To read more about their story, please visit: 

The Australian (9 July 2014), Taking Stock of Aussie methods

Stock Journal (17 July 2014): Indo students get a taste of Australia

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Filed under Australia, Education, Indonesia, Social media, Student

IRD2014, SA-based Indonesian researchers’ contribution to policy discussions

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GoLive Indonesia and Indonesian Student Association South Australia chapter (PPIA-SA) co-organised the 2014 Indonesian Research Day on Wednesday, 23 April 2014. The event was attended by more than 50 participants from three universities in South Australia, namely the University of Adelaide, University of South Australia and Flinders University.

Professor Christopher Findlay, Dean of Faculty of Professions at University of Adelaide, in his keynote speech on the Australia-Indonesia bilateral relationships reinforced three principles needed to improve bilateral relationships between the two countries, namely economic integration, ‘no-surprise’ policy and consultations and respect.

The President of PPIA-SA, Mr Dias Satria, also a PhD candidate at University of Adelaide, expressed his confidence that with the support from various organisations in SA this event will be held annually.

For GoLive Indonesia, this is the third event that the project has co-organised following succesful PhD conference in Canberra  partnering with Indonesia Synergy in November 2013 and early career researcher conference at Bogor Agricultural University in March 2014 collaborating with InterCafe.

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Filed under Australia, Conference, Economic development, Economic Integration, Education, Indonesia, Infrastructure, Investment, PPIA academic discussion, Trade

INDOFest 2014, stimulating people-to-people connections

 

 

On Sunday, 13 April 2014 the South Australia Indonesian community has once again successfully organised INDOFest, an annual family day event. Hundreds of South Australians attended the event making it one of the biggest cultural community events in Adelaide and the biggest Indonesian festival in Australia. In 2008, INDOFest was co-founded by the Australian Indonesian Association of South Australia (AIA-SA) with the Indonesian Honorary Consul in SA. INDOFest presented a wide range of activities, from workshops, information and retails stalls to cooking demonstrations and kids activities and food and drink stalls. Art performances including gamelan, angklung and traditional dances have always been a hit. It was a really great family event!

INDOFest demonstrates a great way to improve people-to-people connections by introducing Indonesian art and culture to wider communities. Also aiming at encouraging the study of Indonesian language and educational links with Indonesia, INDOFest provides a good opportunity for showcasing ‘the best of Indonesia’. Several government institutions such as Ministry of Tourism and Creative Economy, Ministry for Education and Culture, Province of North Sulawesi (Cultural and Tourism agency) took part in the 2014 INDOFest inviting SA communities to not only study but also visit and build connections with Indonesia through trade, commercial business, tourism and even sports.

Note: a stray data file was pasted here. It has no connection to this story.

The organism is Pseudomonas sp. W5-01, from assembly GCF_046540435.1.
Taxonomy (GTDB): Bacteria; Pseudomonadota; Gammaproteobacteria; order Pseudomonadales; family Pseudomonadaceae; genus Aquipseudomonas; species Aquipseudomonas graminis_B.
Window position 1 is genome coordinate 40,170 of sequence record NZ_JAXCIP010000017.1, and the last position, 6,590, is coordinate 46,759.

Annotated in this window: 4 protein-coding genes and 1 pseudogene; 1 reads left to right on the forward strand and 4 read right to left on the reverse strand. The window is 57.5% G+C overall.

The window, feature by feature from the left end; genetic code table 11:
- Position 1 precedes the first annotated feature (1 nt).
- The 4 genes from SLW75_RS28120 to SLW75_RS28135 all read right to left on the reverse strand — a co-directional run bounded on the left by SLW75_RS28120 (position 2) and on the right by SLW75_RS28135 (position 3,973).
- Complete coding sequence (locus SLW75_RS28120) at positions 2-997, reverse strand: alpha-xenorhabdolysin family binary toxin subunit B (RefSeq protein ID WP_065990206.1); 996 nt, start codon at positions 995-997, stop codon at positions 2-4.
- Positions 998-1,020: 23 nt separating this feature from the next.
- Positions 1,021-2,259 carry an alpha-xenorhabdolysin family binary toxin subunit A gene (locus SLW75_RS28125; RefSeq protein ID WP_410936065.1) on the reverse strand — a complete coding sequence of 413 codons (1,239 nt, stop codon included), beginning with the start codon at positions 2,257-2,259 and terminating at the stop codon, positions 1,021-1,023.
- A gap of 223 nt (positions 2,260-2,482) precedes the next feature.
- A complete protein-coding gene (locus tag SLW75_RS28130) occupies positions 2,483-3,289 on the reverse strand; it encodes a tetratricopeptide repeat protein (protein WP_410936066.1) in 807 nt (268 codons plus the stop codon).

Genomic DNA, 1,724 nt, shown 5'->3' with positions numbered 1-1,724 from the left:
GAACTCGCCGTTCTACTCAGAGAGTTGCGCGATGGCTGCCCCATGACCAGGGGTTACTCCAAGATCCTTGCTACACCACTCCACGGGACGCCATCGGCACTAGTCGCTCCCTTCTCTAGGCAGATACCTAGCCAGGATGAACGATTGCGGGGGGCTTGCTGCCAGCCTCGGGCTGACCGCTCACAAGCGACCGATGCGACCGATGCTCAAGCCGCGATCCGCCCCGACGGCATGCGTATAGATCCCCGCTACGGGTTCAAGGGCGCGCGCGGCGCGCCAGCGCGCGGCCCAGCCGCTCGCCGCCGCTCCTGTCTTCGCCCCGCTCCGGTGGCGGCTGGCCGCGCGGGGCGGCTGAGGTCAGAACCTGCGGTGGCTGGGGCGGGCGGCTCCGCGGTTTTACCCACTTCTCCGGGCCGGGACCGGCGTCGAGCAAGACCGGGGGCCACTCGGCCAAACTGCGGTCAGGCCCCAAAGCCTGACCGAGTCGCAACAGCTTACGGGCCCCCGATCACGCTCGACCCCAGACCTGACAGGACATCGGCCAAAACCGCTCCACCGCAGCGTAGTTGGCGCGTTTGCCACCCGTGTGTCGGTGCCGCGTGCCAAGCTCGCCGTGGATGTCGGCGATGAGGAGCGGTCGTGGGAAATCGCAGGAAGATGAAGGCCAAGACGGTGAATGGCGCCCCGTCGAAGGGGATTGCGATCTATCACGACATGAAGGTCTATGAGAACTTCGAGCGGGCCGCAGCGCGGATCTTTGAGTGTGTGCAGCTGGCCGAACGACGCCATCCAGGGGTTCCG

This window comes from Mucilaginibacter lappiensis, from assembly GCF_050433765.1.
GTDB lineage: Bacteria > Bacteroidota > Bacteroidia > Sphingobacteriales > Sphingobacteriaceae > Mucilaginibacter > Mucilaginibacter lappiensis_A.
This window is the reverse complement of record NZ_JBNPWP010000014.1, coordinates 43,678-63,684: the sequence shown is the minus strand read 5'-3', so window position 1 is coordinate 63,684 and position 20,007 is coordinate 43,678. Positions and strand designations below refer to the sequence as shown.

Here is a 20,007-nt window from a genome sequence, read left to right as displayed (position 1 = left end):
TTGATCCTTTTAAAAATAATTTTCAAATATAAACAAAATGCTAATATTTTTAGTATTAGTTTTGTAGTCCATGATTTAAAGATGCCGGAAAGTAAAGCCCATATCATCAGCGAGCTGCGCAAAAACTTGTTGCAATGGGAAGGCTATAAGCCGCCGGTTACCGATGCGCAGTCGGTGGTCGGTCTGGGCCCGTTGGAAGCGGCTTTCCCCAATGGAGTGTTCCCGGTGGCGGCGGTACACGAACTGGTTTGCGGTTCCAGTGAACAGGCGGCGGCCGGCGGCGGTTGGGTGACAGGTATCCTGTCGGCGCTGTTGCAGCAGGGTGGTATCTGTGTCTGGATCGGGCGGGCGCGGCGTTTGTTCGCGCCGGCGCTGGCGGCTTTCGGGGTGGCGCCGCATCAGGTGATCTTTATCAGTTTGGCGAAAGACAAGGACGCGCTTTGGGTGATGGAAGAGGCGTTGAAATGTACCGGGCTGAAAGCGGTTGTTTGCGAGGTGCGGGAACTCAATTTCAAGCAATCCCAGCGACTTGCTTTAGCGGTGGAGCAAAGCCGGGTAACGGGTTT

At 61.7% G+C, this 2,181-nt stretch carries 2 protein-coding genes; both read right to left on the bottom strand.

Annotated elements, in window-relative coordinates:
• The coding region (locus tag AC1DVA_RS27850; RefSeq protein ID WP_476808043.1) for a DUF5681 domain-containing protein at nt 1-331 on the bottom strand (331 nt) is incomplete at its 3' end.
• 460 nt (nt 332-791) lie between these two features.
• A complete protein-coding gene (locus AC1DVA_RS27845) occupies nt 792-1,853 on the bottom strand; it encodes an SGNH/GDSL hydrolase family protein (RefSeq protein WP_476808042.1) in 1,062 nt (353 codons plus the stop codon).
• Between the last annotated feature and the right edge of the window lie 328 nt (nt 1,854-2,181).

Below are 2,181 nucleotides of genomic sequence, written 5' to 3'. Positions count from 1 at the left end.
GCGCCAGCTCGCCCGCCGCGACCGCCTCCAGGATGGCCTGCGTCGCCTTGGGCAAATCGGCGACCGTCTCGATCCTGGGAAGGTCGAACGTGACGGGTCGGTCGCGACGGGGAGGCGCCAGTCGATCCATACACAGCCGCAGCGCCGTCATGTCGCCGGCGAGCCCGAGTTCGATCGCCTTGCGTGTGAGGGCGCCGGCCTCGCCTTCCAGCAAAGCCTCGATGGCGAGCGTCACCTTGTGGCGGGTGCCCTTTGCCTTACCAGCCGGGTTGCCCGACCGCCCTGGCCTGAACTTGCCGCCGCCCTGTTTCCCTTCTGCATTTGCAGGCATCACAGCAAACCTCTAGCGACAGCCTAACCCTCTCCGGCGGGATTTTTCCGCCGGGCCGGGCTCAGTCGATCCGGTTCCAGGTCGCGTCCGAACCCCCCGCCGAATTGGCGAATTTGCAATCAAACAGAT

In the midst of challenging time faced by Australia and Indonesia, events like INDOFest which could improve people-to-people connections would remind both countries that opportunities for working together existed, still exist and will always exist.

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Socioeconomic inequality in Indonesian children’s cognitive function: From a decomposition analysis to a marginal structural model

Class at Sentarum elementary school

Measuring social inequalities in health is common, however, research examining inequalities in child cognitive function is more limited. Amelia Maika‘s research investigated household expenditure inequality in children’s cognitive function in Indonesia in 2000 and 2007, the contributors to inequality in both time periods, and changes in the contributors to cognitive function inequalities between the periods.

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School Leadership: Exploring the Influence of Context and Individual Characteristics on Leadership Skills

Students of Sentarum

Purni Susanto, School of Education, Flinders University

We all have heard statements such as, “He is born to be a leader” or “She is a natural leader”.

The trait perspective of leader suggests that certain individuals have special innate or inborn characteristics or qualities that make them a leader (Northouse, 2010). Some of the qualities were even set physical appearance (e.g. height) as the quality of leaders (Northouse, 2010). It was believed that people were born with great personality, and that only these great people can possess it.

People think that leadership is something that born and given by the God. To the most extreme, they believe that leaders are the God’s incarnation and therefore they behave more like God. Leaders have been specifically selected by the nature and sent to the world to rule on behalf of the Him. As selected figures, leaders have extraordinary characteristics and behaviour which distinguish them from the average people. So, leaders have outstanding personal qualities which according to Daft (2008, p.8) are hard to see but are very powerful. “These include things like enthusiasm, integrity, courage and humility.” This trait approach suggests that leadership is only for special, usually inborn, talent people (Northouse, 2010). 

However, some others contend that leadership skills can be learned and developed. Based on this opinion, everyone has a chance to be a leader as long as he or she is persistent, hardworking and self-determinant.

Legendary football coach Vince Lombardi once said, “Contrary to the opinion of many people, leaders are not born, leaders are made, and they are made by effort and hard work” (as cited in Lussier & Achua, 2010, p. 9).

This article will examine the importance of context as well as individual characteristics on leadership skills at school context. It argues that leadership skills are shaped as the result of the combination of personal capacities and the enhancement of situation. First, this essay will analyse the importance of personal characteristics in shaping the leadership personality. The importance of situation in creating leaders will be explored afterwards. Next, the contribution of both personal characteristics and cultural context (situation) will be discussed.         

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Filed under Academic writing, Education, Indonesia, Review of article